In case I didn't tell you personally, Ryan said Mom ... not Mmmmm..... or Maaaaa.... but MOM yesterday. And, not just once, he said it FOUR TIMES. Next time you hear the word, Mom, imagine that.

Tuesday, April 16, 2013

A Funny Thing Happened On The Way Home...

I received a call from the school today that Deborah was in the clinic with a tummy ache. So, like a good Mom I rushed to the school to pick her up, and being a real Mom, I was hoping that if she was going to throw up that maybe she'd go ahead and do it at the school, before I arrived.

As soon as we walked out of the school, it was questionable whether she was really sick. She was talking 1,000 words per minute almost running to the car. Then she wanted to go to Sonic for lunch. When I denied her request, she asked for White Castles. Hmmm, definitely not sounding like a tummy ache.

I questioned whether I had made the right decision to rush to the school to pick her up. Maybe I should have encouraged the school to feed her lunch and send her back to class. Then the best conversation happened.

She was asking me why we can't eat out whenever she wants. So, I explained that Daddy works hard to earn money so that he can pay our bills and we shouldn't just waste the money that Daddy works hard to earn. She thought it would be nice if Daddy could just work every day but Sunday and get lots and lots of money. I explained that I thought it would be nice if Daddy could be home every night and on weekends, AND still have all the money we need to do the things Heavenly Father wants us to do.

She said, "Yea, but it would take him a long time to get here every night." I explained that some Dads do come home every night after work, like at 5 o'clock. She said:

"Wow! They must have a faster plane than Dad's!"

I'm still laughing...

Sunday, April 14, 2013

Best Thing From Church

My favorite quote from Church today: 

"He wants nothing more than for us to return to live with Him.  
It's the happiest thing I've ever heard."
~Jacob Andrus, 18 years old

Saturday, April 13, 2013


Johnathon, Deborah and I visited the play center waiting room at the hospital on Saturday morning.  Johnathon had a lot of fun playing with the Wedgits.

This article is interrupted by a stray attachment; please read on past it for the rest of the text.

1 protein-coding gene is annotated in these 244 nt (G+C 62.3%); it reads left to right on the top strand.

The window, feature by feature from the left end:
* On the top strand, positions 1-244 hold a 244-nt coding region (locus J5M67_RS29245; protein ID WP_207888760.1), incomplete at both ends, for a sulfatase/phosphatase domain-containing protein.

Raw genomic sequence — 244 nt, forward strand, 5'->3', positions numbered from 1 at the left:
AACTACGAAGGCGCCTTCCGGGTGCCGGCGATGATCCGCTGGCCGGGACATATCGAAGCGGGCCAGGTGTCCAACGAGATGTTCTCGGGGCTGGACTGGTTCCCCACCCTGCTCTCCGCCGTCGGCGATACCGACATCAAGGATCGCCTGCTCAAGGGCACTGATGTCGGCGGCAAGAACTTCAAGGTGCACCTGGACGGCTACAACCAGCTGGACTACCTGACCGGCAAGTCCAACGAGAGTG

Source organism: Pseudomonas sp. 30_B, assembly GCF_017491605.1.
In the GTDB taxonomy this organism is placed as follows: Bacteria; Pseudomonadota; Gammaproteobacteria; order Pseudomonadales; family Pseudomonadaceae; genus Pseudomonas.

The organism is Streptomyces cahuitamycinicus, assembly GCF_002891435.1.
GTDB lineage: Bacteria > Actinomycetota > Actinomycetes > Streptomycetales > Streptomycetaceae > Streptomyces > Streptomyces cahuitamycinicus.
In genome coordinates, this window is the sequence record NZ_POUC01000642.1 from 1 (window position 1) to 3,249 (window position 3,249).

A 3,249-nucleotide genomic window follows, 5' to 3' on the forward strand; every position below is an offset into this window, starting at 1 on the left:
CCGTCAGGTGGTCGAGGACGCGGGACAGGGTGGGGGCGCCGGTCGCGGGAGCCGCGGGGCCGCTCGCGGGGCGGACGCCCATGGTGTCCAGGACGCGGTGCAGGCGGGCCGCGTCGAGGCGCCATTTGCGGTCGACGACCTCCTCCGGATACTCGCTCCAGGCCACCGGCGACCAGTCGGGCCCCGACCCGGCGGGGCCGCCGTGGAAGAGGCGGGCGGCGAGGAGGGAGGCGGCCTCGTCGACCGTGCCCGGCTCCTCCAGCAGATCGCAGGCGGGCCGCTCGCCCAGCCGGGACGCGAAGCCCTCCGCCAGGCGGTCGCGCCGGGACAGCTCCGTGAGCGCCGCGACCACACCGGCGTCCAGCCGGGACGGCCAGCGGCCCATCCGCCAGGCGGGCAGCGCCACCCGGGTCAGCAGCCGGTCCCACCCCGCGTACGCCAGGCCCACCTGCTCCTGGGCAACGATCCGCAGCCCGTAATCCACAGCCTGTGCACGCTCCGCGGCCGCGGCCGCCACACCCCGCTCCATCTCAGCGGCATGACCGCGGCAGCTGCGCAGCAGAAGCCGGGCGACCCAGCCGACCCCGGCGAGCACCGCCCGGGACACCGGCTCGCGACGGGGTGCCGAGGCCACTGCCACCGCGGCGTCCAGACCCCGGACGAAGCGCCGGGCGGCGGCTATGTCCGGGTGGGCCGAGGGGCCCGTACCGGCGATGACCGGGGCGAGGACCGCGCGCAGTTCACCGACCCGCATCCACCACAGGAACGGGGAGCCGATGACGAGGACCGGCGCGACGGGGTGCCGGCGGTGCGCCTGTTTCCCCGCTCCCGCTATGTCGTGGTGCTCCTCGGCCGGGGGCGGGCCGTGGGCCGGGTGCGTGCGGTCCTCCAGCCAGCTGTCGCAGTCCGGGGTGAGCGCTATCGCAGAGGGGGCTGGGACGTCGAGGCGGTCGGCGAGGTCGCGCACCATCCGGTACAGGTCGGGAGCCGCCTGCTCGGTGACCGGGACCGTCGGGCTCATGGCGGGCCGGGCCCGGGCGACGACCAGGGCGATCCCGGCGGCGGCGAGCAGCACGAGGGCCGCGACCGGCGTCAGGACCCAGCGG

Annual Hospital Visit?

I thought we might make it through this spring season without what seems to be Ryan's annual hospital trip.  However, Ryan was having problems with his breathing on Thursday.  We kept him on oxygen all day Thursday and all night.  Where there hadn't been any improvement on Friday morning and he seemed to be working hard to breathe, even with supplemental oxygen, I made the decision to take him to the Emergency Room. I spoke with his primary care physician and he agreed that it was the best plan of action.  He was leaving town that afternoon and thus he made sure that I had his cell phone number so that I could reach him if I needed anything and so that I could keep him up to date.  Do you see how blessed we are?

After being in the Emergency Room for a while, we found out that he had Enterovirus and Rhinovirus.  For most of us, that's just the common cold.  Nothing serious. For Ryan, however, it can get serious.  The chest xrays showed that the lungs were surprisingly clear, but he was essentially drowning in his secretions.  Unfortunately for Ryan that meant we had to do some deep suctioning.  If you don't know what that means, imagine a vacuum cleaner with a skinny hose.  Then stick the hose down your throat or up your nose to suck all the gunk out of your body.  Not fun.

The attending physician was going to send him home since we have supplemental oxygen at home and the ability to do suction,   However, Ryan's respiration rate was so high that she was concerned that he might just tire out and so she decided she needed to admit him.  So we spent one night at Pedi and thankfully we had one of our favorite doctors there.  He had some great advice and referred us to the best two Pulmonologists in our area.  They are expecting my call and took my cell phone number so that if they don't hear from me, they can call me.  Nice, right?  Hopefully, we can find out what we need to do to strengthening Ryan's lungs.

In the meantime, I'm sure thankful for pulse ox monitors, portable oxygen machines, nurses, doctors, even suction machines ... although they are definitely not my favorite thing to use.  I'm really thankful for all the kind people on our team.  I am so thankful for all the resources that Heavenly Father provides to make this journey a little easier and more joyful.

Sunday, March 31, 2013


As many of you know, I am taking a couple of college classes through Brigham Young University Idaho.  This past week for my Foundations of Religion Course 122, we studied the Book of Ether from the Book of Mormon.  It's one of my favorite sections of the Book of Mormon.  If you've read my blog for a while, you've heard me talk of it before.  It is the story of the Jaredites.

Each week we are required to participate in a discussion board.  This is meant to simulate the classroom discussions that we of course miss out on when doing an online classroom.  When I first started the classes, I thought the discussion boards would be rather lame.  However, I have found that they can be really wonderful.  Some people put more effort into their contributions than other people.  Of course, that's true in an actual classroom as well.

This week I asked permission from one of my classmates, Shannon Lowman, to share her post.  I hope you enjoy it as much as I did.  First, let me share with you the verse she references:

Wherefore, whoso believeth in God 
might with surety hope for a better world, 
yea, even a place at the right hand of God,
which hope cometh of faith, 
maketh an anchor to the souls of men,
which would make them sure and steadfast,
always abounding in good works,